Flavia Pennetta buried the lede.
It wasn’t enough that the 33-year-old Italian won the first major championship of her 15-year career by beating her countrywoman, Fed Cup teammate and friend of more than 20 years, Roberta Vinci, 7-6 (4), 6-2 to win the U.S. Open.
Pennetta’s bigger news, the words she sputtered in heavily accented English after telling trophy presenter Robin Roberts, “One more thing,” was that she is retiring from the sport, effective year’s end, and that she will not defend her title here next year. It is news that even her fiancé, Fabio Fognini, the ATP player who upset Rafael Nadal here and flew back into New York from Italy yesterday, did not know until this morning.
Sometimes it’s getting hard for me to compete. When you are on the court, when you have to play 24 weeks a year, you have to fight every week. I don’t feel I have this power anymore.
U.S. Open champion Flavia Pennetta
“It is the way I would like to say goodbye to tennis,” said the 26th-ranked Pennetta, who reached the semifinals here two years ago but otherwise had never advanced beyond the quarterfinals in 47 attempts at a major. “It’s what all the players want to do, go out with this big trophy.”
Pennetta is not the first player to quit the sport on the heels of winning a major. Steffi Graf retired a little more than a month after winning the 1999 French Open and reaching the final at Wimbledon. Frenchwoman Marion Bartoli called it quits a month after capturing her first major at Wimbledon in 2013. Pete Sampras debated for months, without playing, after being victorious at the 2002 U.S. Open but then decided he was done.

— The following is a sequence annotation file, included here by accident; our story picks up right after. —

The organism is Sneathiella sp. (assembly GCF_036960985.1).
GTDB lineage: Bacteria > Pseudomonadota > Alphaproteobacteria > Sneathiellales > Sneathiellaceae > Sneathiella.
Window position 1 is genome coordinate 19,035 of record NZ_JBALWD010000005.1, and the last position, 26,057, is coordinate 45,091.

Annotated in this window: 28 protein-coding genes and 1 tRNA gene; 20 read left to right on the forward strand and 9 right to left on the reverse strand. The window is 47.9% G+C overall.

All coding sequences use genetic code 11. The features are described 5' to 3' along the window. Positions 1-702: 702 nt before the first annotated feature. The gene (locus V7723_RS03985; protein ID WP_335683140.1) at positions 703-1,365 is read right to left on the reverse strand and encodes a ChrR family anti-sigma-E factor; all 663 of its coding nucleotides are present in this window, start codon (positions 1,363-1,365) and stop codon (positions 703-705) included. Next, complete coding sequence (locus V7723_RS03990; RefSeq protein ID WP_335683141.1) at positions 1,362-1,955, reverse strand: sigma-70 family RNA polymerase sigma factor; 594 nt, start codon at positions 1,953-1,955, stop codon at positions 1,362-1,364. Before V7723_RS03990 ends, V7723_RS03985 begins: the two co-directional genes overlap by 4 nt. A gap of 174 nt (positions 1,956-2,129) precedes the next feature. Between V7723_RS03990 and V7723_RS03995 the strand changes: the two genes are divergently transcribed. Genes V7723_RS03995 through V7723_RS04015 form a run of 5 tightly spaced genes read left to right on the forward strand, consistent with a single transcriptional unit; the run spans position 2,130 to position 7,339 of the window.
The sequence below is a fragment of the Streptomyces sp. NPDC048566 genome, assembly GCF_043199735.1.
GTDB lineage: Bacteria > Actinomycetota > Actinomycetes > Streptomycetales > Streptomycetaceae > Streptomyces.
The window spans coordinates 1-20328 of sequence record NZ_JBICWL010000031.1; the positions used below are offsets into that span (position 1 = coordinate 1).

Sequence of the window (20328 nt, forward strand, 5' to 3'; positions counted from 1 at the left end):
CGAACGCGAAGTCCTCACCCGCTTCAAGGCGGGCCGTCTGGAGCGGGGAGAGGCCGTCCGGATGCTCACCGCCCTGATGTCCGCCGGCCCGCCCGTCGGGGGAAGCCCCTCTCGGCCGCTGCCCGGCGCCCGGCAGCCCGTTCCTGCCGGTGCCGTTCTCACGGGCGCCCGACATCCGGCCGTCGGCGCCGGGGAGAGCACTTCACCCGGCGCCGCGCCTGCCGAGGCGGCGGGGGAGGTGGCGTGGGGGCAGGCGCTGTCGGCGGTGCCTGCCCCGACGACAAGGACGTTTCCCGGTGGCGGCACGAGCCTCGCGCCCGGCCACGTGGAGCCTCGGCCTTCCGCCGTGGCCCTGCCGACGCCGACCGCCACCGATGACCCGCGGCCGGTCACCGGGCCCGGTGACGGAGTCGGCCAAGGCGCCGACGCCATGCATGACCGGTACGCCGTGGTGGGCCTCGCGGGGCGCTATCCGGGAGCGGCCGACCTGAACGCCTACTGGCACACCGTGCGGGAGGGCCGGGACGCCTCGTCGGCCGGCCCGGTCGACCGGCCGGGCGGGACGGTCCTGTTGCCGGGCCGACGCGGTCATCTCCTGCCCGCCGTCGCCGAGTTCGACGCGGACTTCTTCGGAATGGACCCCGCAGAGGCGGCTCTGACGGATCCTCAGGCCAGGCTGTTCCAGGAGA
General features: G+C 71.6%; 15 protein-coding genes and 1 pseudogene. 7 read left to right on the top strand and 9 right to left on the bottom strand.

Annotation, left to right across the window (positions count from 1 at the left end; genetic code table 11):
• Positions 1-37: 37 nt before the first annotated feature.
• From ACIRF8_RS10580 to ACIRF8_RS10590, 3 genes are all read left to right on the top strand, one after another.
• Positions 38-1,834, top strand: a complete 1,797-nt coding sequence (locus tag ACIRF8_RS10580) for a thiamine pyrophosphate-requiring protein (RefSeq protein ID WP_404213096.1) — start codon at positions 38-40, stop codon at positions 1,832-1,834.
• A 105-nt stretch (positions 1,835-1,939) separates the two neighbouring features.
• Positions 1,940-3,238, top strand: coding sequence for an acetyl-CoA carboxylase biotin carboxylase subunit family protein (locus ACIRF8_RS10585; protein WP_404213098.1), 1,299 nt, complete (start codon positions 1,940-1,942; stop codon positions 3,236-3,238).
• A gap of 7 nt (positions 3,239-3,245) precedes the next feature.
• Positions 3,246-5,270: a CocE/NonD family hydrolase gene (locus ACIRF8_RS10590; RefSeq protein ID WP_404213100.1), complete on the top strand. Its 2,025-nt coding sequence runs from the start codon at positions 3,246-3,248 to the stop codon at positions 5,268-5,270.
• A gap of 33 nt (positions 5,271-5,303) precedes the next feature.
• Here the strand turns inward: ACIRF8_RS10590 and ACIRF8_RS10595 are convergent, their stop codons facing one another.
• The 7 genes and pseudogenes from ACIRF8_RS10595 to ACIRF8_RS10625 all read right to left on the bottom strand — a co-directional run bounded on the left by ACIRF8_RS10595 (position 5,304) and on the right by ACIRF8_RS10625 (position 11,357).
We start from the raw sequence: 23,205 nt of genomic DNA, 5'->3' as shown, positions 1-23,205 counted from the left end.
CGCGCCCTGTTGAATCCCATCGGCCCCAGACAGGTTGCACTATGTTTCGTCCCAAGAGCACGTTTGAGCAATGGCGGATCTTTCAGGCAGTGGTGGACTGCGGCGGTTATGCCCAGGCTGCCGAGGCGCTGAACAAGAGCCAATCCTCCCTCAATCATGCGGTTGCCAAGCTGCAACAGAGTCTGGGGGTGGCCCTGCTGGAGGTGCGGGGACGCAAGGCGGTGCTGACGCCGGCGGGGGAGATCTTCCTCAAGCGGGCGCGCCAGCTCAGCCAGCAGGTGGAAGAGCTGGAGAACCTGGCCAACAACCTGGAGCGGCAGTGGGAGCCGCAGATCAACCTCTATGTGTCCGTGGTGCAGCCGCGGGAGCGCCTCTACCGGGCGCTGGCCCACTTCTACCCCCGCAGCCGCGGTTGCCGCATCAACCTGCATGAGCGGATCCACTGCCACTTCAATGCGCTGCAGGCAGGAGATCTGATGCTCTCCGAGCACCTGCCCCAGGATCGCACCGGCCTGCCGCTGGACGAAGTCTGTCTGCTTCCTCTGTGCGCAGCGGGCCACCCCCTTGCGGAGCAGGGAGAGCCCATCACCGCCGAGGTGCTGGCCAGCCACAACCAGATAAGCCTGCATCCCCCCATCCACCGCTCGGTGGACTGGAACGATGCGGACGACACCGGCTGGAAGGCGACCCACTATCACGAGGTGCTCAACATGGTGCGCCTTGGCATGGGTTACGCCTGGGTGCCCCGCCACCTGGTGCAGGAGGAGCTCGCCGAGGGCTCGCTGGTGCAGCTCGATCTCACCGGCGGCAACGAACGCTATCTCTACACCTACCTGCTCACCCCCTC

For Pennetta, ranked No. 1 in the world in doubles four years ago but never higher than No. 10 in singles, this was the pinnacle. Before this U.S. Open, she conceded, she thought she would never win one of the sport’s most coveted titles.
That she could do so by beating Vinci, her roommate for four years when they moved to Rome together to train as teenagers, simply added to the feel-good nature of the story and made it easy to forget that Serena Williams was supposed to be in this final, contesting for the Grand Slam.
“Sometimes it’s getting hard for me to compete,” said Pennetta, who earned $3.3 million with the win. “When you are on the court, when you have to play 24 weeks a year, you have to fight every week. I don’t feel I have this power anymore.”
With this, winning today, my life is perfect.
No. 26-ranked Flavia Pennetta
Pennetta broke early in the first set after Vinci saved six break points. But Vinci broke back for 4-4 and then sent the set into a tiebreaker, which Pennetta won with a 94 mph service winner out wide. Pennetta then raced to a 4-0 lead in the second, as dark clouds gathered overhead. With Vinci serving down 5-2, 0-30, the rain drops began to fall. It poured within minutes of the postmatch ceremony.
“With this, winning today, my life is perfect,” said a grinning Pennetta, who only told Vinci of her decision as they two were seated side-by-side together waiting for the trophy presentation. Vinci’s response was to punch her friend in the arm, say “Che? Che? Huh?” and then tell her to go enjoy a perfect ending.
It is what Pennetta plans to do.
Frenchmen Pierre-Hugues Herbert and Nicolas Mahut claimed their first major title with a 6-4, 6-4 victory over Jamie Murray of Great Britain and John Peers of Australia in the men’s doubles final. Herbert and Mahut were runners-up at the Australian Open. Murray and Peers were doubles finalists at Wimbledon. Murray is the older brother of No. 3 Andy Murray.